Oxidative Stress Caused by Inactivation of Glutathione Peroxidase and Adaptive Responses

Y. Miyamoto, Y. H. Koh, Y. S. Park, N. Fujiwara, H. Sakiyama, Y. Misonou, T. Ookawara, K. Suzuki, K. Honke and N. Taniguchi


Reactive oxygen species (ROS) are generated as by-products of cellular metabolism, primarily in the mitochondria. When the cellular production of ROS exceeds the cell's antioxidant capacity, cellular macromolecules such as lipids, proteins and DNA can be damaged. Because of this, 'oxidative stress' is thought to contribute to aging and pathogenesis of a variety of human diseases. However, in the last 10-15 years, a considerable body of evidence has accumulated that ROS serve as subcellular messengers, and play a role in gene regulation and signal transduction pathways, which may be involved in defensive mechanisms against oxidative stress. This review focuses on oxidative stress caused by the inactivation of glutathione peroxidase (GPx), a major peroxide scavenging enzyme. GPx is inactivated by a variety of physiological substances, including nitric oxide and carbonyl compounds in vitro and in cell culture. Decreased GPx activity has also been reported in tissues where oxidative stress occurs in several pathological animal models. The accumulation of increased levels of peroxide resulting from inactivation of GPx may act as a second messenger and regulate expression of antiapoptotic genes and the GPx itself to protect against cell damage. These findings suggest that GPx undergoes inactivation under various conditions such as nitroxidative stress and glycoxidative stress, and that these changes are a common feature of various types of oxidative stress which may be associated with the modification of redox regulation and cellular function.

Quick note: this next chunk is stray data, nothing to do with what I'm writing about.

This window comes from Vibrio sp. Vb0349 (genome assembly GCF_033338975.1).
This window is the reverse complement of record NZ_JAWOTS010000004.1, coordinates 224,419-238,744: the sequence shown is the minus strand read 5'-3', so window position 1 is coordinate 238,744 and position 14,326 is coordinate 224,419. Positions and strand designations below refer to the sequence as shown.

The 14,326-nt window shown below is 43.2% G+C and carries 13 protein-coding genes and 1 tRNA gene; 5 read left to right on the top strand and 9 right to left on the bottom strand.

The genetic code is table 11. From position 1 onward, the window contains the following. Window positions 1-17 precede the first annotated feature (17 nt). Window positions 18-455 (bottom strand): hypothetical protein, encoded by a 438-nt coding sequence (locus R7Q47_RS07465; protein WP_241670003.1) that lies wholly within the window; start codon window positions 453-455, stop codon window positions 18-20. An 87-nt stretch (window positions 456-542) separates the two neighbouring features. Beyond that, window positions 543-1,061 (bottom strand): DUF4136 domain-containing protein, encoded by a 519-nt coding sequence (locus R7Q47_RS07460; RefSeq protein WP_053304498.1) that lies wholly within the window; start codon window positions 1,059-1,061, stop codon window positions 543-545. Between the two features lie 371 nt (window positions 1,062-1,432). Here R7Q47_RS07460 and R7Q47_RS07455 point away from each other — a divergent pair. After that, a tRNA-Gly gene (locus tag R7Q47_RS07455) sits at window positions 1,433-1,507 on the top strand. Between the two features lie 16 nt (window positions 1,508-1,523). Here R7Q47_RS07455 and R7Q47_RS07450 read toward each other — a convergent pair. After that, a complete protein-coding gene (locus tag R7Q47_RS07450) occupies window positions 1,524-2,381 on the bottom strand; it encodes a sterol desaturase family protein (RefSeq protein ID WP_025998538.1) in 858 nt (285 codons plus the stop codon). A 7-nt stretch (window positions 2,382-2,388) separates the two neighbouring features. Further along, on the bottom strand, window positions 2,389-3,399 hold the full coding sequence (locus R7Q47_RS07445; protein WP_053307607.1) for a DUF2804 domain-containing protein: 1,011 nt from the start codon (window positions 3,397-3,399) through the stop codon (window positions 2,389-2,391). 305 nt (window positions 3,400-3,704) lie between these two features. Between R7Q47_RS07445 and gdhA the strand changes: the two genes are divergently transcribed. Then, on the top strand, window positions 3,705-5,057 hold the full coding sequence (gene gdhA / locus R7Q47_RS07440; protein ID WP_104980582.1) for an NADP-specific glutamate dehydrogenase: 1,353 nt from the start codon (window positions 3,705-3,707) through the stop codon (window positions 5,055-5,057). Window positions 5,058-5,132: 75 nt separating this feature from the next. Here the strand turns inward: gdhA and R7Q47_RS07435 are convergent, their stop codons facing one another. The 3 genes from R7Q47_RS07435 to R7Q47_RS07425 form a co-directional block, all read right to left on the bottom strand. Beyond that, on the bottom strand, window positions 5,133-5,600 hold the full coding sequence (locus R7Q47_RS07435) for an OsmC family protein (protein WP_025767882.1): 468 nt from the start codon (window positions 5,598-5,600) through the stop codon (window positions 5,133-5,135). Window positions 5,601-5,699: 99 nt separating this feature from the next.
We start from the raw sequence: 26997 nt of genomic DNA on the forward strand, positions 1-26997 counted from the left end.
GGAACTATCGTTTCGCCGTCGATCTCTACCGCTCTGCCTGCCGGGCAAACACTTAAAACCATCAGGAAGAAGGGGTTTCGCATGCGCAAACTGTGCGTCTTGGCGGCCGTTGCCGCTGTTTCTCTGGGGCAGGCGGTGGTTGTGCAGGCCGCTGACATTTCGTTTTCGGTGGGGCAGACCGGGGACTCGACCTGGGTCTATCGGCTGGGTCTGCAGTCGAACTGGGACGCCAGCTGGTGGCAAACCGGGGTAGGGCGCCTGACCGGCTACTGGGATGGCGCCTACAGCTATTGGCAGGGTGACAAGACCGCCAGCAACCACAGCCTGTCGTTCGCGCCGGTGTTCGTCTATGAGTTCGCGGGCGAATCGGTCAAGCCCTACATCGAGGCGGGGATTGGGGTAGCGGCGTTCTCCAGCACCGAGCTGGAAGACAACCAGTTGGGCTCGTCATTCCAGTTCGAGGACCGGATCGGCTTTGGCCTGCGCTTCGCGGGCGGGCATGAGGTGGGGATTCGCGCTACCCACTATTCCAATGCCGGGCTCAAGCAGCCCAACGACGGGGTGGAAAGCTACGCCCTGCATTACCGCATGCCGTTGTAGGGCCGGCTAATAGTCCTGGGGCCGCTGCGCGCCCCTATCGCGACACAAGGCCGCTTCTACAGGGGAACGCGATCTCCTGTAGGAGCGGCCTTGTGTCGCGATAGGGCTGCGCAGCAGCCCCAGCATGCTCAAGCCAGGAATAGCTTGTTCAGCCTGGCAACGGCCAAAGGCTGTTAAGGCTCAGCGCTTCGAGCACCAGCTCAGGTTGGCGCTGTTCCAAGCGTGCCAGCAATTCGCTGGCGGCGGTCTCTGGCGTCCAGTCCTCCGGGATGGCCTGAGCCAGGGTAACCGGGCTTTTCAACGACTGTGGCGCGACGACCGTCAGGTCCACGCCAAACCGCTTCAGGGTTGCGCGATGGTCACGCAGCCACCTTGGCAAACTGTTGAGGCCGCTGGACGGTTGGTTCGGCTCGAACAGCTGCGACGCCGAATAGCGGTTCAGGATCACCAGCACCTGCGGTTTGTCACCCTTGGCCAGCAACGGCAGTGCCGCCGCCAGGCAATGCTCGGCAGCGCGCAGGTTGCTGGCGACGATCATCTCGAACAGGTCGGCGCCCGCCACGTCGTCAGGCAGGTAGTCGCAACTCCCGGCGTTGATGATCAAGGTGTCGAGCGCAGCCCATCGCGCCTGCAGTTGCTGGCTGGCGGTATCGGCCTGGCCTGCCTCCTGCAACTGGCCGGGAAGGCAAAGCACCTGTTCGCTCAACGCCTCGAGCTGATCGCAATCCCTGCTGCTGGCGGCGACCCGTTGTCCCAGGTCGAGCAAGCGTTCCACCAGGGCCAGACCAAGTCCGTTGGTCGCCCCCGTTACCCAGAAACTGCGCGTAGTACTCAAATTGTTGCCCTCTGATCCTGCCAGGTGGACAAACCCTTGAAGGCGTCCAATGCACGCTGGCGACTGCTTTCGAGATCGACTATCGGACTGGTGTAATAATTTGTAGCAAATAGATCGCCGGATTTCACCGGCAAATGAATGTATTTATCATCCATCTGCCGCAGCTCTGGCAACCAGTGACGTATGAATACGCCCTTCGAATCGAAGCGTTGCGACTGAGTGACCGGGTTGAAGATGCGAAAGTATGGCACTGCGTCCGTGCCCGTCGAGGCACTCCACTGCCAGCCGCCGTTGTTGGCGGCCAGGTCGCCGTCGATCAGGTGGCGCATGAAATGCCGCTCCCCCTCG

Purchase article
Get instant unlimited access to the article.
Log in
Already have access? Please log in.

Log in with your institution

Journal + Issues

Biological Chemistry keeps you up-to-date with the latest advances in the molecular life sciences. The journal publishes Research Articles, Short Communications, Reviews and Minireviews. Areas include: general biochemistry/pathobiochemistry, structural biology, molecular and cellular biology, genetics and epigenetics, virology, molecular medicine, plant molecular biology/biochemistry and novel experimental methodologies.